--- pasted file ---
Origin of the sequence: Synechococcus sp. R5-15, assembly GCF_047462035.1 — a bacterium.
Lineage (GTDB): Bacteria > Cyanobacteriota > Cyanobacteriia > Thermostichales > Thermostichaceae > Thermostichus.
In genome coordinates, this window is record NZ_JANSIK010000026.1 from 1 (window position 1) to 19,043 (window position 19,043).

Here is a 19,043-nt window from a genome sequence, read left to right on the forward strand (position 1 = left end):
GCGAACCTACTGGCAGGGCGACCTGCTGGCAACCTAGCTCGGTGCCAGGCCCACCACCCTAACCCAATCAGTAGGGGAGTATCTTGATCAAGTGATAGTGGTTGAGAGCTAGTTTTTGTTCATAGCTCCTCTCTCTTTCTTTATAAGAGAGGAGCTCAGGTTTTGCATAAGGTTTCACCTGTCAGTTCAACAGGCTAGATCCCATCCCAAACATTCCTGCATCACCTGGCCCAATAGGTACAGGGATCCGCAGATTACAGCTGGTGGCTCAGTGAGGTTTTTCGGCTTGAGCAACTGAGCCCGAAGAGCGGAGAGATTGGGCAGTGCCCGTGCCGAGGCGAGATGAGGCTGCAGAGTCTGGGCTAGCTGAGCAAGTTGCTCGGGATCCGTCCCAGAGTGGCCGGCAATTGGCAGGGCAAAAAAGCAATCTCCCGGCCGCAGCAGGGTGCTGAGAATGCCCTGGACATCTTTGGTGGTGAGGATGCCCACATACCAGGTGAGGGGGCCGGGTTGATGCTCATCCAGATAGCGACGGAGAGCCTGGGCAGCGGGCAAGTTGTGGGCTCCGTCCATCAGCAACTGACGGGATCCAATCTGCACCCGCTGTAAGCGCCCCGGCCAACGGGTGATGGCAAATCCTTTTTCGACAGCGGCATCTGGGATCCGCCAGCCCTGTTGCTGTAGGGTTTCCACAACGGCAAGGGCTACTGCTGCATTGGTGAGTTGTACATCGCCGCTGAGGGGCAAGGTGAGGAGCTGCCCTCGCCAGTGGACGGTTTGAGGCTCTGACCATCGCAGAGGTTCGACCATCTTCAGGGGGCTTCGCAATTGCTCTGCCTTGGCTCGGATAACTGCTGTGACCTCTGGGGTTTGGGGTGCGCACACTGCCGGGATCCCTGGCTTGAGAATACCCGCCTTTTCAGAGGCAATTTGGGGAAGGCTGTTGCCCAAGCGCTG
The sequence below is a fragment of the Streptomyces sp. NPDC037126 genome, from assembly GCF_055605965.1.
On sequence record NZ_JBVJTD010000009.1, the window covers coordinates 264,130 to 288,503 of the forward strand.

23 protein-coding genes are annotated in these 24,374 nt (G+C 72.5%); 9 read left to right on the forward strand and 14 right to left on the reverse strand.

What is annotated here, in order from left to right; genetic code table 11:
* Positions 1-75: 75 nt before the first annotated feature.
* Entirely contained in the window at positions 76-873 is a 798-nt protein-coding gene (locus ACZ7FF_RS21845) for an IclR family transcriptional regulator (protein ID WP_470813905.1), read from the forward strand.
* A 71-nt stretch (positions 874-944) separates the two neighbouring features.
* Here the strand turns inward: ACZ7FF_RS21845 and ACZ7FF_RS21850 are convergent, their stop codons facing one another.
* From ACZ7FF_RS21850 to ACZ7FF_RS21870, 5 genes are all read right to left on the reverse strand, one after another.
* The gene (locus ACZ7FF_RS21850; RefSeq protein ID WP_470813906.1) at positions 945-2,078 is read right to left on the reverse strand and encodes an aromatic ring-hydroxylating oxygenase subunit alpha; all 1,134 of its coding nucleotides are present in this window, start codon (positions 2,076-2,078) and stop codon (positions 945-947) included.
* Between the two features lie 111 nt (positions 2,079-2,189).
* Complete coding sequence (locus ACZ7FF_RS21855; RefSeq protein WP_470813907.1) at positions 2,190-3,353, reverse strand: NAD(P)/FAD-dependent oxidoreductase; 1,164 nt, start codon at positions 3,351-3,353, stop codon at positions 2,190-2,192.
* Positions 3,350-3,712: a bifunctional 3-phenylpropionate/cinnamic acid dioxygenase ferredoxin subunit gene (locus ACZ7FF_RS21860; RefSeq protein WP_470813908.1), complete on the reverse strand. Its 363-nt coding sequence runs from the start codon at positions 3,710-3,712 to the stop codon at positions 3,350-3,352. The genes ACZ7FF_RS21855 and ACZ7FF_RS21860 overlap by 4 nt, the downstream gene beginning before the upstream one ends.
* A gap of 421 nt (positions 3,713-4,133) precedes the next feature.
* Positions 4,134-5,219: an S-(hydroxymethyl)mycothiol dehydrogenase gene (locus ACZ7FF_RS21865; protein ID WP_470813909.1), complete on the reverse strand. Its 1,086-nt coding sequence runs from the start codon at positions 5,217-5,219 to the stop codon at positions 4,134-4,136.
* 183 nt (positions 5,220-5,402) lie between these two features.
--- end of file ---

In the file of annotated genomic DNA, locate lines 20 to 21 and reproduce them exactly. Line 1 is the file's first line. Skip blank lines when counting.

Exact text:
* Positions 4,134-5,219: an S-(hydroxymethyl)mycothiol dehydrogenase gene (locus ACZ7FF_RS21865; protein ID WP_470813909.1), complete on the reverse strand. Its 1,086-nt coding sequence runs from the start codon at positions 5,217-5,219 to the stop codon at positions 4,134-4,136.
* 183 nt (positions 5,220-5,402) lie between these two features.